China’s government will step up its lending curbs and investment restrictions because industrial expansion by state companies has yet to be reined in sufficiently, Vice Premier Zeng Peiyan said. “We must increase structural adjustments,’’ Zeng said in a speech to the World Economic Forum’s China Business Summit in Beijing. “Macroeconomic adjustments have been effective, but these are just initial results. We can’t relax the campaign.’’
China’s industrial production growth picked up last month for the first time in six months, the government said Friday, suggesting lending curbs are having less of an impact. Inflation, which may be reported tomorrow, is forecast to have accelerated from a seven-year high, a Bloomberg survey showed. “The government was too slow to implement measures to cool fixed-asset investment,’’ said Bruce Murray, chief representative of the Asian Development Bank in Beijing, said. “That’s why the policies haven’t been as effective as they might.’’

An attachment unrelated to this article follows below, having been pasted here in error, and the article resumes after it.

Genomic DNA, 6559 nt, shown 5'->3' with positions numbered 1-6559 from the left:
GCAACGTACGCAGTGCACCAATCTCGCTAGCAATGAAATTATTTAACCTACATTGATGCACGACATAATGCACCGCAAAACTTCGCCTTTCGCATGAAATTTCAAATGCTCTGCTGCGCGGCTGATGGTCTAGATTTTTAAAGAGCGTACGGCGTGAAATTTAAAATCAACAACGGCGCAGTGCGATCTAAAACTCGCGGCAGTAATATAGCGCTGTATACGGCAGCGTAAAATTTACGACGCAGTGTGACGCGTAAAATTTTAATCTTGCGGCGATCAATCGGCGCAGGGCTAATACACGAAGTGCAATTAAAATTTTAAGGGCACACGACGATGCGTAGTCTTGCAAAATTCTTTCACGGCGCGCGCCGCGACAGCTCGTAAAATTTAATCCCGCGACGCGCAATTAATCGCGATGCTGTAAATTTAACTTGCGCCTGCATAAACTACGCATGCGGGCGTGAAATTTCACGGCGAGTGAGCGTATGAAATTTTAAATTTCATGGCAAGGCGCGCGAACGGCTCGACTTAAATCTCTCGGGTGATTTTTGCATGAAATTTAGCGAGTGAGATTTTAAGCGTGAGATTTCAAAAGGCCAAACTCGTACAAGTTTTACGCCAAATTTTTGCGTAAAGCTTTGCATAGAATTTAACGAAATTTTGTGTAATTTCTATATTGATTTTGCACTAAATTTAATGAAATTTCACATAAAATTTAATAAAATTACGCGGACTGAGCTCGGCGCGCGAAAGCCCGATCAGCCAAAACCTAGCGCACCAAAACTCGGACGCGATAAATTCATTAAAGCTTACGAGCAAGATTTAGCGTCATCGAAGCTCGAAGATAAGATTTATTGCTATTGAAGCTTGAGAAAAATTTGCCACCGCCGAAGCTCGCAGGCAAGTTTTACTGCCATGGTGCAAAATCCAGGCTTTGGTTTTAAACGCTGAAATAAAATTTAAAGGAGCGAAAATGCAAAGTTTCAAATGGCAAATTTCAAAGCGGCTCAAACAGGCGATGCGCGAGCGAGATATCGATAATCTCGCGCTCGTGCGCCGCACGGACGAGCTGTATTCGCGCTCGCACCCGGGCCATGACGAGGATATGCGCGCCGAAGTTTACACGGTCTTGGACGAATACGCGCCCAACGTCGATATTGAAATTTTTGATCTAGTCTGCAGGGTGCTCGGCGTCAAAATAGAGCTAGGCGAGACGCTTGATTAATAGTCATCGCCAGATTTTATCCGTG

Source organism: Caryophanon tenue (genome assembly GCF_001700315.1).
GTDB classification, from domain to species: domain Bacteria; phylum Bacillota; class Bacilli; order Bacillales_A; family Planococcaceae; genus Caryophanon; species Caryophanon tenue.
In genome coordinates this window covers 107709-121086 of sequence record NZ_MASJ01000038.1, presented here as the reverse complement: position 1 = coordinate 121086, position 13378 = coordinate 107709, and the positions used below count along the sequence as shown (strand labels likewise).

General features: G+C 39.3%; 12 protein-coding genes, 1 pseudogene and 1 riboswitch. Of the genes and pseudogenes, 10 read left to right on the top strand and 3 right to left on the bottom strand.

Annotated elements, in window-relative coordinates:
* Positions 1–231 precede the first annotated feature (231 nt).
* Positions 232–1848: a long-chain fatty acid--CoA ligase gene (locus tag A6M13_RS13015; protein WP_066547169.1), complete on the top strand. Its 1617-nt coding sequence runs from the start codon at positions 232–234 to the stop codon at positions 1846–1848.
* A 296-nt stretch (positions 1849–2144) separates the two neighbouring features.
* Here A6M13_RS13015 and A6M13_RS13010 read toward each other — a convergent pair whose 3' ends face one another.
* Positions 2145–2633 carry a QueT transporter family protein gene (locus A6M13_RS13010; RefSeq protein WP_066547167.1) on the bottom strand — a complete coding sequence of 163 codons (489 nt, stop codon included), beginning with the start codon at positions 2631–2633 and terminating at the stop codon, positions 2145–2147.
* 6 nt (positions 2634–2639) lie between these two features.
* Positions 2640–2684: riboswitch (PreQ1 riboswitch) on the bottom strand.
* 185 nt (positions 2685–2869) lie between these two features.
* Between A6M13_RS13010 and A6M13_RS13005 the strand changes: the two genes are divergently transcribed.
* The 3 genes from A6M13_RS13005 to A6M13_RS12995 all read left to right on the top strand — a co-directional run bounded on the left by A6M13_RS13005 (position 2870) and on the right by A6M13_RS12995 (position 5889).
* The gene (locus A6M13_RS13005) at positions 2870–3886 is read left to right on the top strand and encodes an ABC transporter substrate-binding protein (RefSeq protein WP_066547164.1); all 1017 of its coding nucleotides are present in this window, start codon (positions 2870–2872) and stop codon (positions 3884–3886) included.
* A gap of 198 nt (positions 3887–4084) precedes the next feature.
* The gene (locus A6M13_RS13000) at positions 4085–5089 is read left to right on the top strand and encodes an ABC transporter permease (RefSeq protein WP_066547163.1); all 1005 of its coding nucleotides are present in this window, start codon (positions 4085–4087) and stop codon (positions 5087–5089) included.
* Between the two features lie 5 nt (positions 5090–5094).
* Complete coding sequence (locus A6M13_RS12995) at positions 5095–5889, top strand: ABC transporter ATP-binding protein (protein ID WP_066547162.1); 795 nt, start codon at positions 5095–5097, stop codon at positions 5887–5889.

China has clamped down on lending to the steel, cement, real estate and other industries to cool an investment boom that it blames for causing power shortages, clogging transport links and driving up raw materials prices. China’s investment in factories, roads and other fixed assets rose 32 per cent from a year earlier in August, WuJinglian, a researcher at the cabinet-level State Development Research Center, said last week. Investment has picked up after slowing to 29 per cent growth for the first half, from 43 per cent in the first three months of the year.